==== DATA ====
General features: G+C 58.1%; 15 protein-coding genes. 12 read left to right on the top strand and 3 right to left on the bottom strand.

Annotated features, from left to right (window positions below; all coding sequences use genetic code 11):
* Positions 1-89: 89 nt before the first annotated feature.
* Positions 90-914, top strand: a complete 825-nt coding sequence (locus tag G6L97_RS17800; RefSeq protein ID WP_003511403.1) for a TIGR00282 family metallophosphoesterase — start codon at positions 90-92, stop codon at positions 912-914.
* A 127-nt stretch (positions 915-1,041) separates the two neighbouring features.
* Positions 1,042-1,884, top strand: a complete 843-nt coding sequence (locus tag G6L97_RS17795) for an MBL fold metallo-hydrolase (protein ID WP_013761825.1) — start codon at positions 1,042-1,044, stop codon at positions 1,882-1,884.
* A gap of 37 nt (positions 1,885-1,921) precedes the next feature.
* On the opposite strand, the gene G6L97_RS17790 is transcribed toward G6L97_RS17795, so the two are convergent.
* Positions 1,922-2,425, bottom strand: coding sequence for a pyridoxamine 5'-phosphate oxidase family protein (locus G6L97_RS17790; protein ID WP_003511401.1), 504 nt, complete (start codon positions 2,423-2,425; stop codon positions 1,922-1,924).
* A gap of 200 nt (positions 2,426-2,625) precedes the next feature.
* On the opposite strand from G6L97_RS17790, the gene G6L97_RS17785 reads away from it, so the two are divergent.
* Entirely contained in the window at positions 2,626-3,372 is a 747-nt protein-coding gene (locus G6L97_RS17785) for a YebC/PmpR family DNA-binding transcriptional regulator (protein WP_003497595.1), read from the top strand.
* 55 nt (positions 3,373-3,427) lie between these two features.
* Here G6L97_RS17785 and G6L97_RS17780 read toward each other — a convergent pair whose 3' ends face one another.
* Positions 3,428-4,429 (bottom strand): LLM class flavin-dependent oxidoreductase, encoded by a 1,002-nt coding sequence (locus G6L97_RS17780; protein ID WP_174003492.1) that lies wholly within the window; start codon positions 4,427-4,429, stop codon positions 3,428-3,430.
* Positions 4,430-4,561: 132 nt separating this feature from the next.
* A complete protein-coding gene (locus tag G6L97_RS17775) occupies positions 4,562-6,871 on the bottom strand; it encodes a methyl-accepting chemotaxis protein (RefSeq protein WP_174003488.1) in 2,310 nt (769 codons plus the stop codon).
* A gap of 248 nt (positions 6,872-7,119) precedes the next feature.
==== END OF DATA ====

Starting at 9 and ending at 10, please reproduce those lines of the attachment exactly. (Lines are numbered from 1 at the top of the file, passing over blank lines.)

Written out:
* Positions 1,922-2,425, bottom strand: coding sequence for a pyridoxamine 5'-phosphate oxidase family protein (locus G6L97_RS17790; protein ID WP_003511401.1), 504 nt, complete (start codon positions 2,423-2,425; stop codon positions 1,922-1,924).
* A gap of 200 nt (positions 2,426-2,625) precedes the next feature.